According to reports from North Korean state media, the country successfully tested a hypersonic missile into the sea this week. The weapon is a new model that will bolster the isolated nation's defense abilities.
South Korea's Joint Chief of Staff reports that after analyzing the North's launch, the Hwasong-8 missile appears a ways away from being ready for combat. Though, the launch does emphasize the "destabilizing impact of (North Korea's) illicit weapons program," said the U.S. Indo-Pacific Command.
Furthermore, one South Korean missile expert believes North Korea's missile only clocked Mach 2.5, meaning it would be a supersonic not hypersonic weapon.
Hypersonic weapons are low-flying devices that can reach speeds of more than 3,800 mph – roughly five times the speed of sound. Their speed makes them difficult targets to shoot down.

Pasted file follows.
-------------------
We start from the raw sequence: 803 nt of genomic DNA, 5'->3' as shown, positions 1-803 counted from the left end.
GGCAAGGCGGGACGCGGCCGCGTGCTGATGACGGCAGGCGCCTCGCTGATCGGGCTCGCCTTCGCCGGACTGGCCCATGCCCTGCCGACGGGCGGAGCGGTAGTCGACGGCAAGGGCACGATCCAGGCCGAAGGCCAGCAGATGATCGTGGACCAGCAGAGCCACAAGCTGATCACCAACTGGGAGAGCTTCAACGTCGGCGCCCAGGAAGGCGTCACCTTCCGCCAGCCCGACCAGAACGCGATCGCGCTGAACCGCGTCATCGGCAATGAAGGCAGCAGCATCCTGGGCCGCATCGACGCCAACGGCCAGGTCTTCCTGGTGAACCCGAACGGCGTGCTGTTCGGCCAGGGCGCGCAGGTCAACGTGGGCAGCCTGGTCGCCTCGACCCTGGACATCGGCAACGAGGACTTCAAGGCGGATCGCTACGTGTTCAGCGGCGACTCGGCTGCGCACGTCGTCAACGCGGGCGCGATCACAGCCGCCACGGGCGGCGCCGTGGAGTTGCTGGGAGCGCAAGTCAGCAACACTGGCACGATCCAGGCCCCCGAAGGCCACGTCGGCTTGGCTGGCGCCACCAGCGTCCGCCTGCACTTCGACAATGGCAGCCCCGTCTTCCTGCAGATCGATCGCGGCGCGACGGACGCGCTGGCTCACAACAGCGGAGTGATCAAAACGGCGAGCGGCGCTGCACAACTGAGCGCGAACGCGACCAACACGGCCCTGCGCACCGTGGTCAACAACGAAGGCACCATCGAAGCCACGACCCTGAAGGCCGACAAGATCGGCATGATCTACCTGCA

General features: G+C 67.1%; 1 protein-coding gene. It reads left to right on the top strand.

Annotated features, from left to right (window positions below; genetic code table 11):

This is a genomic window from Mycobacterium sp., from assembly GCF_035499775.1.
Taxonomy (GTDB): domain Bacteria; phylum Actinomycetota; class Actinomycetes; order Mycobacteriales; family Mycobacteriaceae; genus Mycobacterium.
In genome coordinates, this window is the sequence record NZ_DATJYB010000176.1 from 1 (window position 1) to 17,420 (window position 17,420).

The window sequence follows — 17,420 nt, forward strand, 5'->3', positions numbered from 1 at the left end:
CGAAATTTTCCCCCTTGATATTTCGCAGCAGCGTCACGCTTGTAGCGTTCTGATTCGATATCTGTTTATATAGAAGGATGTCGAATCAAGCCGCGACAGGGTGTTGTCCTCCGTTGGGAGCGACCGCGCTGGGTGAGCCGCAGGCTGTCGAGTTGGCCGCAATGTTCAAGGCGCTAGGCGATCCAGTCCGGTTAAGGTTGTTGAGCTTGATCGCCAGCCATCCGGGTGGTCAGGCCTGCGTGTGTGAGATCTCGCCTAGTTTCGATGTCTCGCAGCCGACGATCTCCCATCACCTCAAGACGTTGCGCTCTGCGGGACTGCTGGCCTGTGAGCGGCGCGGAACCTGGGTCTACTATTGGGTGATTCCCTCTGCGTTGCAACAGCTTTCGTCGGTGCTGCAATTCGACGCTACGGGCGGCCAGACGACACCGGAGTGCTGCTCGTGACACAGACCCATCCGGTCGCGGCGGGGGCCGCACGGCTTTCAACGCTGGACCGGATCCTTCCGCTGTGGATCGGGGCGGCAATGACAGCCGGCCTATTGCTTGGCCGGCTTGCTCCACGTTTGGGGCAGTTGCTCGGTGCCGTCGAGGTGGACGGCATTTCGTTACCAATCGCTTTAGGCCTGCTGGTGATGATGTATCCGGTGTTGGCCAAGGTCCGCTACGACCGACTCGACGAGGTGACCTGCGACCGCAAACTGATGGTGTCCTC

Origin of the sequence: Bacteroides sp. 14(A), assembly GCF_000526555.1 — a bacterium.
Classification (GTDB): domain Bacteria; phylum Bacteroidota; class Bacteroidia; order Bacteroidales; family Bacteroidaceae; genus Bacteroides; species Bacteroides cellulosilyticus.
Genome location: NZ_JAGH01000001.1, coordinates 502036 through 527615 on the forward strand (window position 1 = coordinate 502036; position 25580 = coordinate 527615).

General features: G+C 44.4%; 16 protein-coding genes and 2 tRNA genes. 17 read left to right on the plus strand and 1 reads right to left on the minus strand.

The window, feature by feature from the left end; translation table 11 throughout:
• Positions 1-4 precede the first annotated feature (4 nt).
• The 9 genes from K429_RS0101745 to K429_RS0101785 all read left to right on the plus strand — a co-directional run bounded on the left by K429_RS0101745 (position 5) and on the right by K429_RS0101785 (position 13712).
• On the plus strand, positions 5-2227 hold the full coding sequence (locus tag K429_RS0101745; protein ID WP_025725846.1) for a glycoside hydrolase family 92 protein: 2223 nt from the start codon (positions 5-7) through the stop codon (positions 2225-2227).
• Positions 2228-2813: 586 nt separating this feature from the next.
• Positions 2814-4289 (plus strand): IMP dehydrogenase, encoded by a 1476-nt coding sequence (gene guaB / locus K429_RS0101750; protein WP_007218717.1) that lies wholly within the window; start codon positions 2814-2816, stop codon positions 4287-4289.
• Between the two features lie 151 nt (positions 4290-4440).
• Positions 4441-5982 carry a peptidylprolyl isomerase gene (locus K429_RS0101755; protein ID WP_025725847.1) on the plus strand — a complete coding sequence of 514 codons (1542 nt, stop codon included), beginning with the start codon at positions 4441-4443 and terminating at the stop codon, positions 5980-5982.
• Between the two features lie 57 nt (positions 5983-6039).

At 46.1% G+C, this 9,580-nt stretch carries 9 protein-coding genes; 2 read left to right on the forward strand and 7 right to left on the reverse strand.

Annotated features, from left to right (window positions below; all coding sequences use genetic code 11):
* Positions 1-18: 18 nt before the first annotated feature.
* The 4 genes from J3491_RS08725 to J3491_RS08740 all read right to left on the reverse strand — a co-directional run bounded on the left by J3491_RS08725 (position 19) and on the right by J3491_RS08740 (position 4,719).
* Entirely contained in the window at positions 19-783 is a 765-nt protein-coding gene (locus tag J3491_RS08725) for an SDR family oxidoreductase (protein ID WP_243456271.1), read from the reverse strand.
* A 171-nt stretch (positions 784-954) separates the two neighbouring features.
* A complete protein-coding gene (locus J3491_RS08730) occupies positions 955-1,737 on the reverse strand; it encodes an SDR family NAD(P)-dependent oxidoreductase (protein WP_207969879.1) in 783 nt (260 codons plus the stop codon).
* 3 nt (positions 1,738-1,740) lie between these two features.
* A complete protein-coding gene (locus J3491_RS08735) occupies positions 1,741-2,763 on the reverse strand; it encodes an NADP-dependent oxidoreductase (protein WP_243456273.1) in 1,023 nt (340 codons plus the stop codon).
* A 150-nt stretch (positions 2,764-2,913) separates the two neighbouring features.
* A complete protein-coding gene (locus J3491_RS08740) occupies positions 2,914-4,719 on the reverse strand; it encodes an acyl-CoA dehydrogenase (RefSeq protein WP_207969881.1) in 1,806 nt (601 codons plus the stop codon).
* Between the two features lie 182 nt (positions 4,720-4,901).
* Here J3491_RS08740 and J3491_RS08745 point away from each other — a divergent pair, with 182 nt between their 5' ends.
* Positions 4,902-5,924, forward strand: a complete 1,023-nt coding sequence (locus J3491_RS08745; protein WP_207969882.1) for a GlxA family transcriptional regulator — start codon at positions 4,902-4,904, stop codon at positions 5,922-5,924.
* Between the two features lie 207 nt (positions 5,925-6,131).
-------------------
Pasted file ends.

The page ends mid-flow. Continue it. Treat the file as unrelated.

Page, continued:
Nuclear capabilities are another globally disconcerting facet of the missile's likely capabilities, which the North has publicly continued developing, much to the chagrin of neighboring nations.
"We regret that the missile was fired at a time when it was very important to stabilize the situation of the Korean peninsula," said Boo Seung-chan, South Korea's defense ministry spokesperson.
In recent weeks both Russia and the United States have successfully tested hypersonic weapons. For the U.S., it was the first successful test of that weapons class in nearly a decade.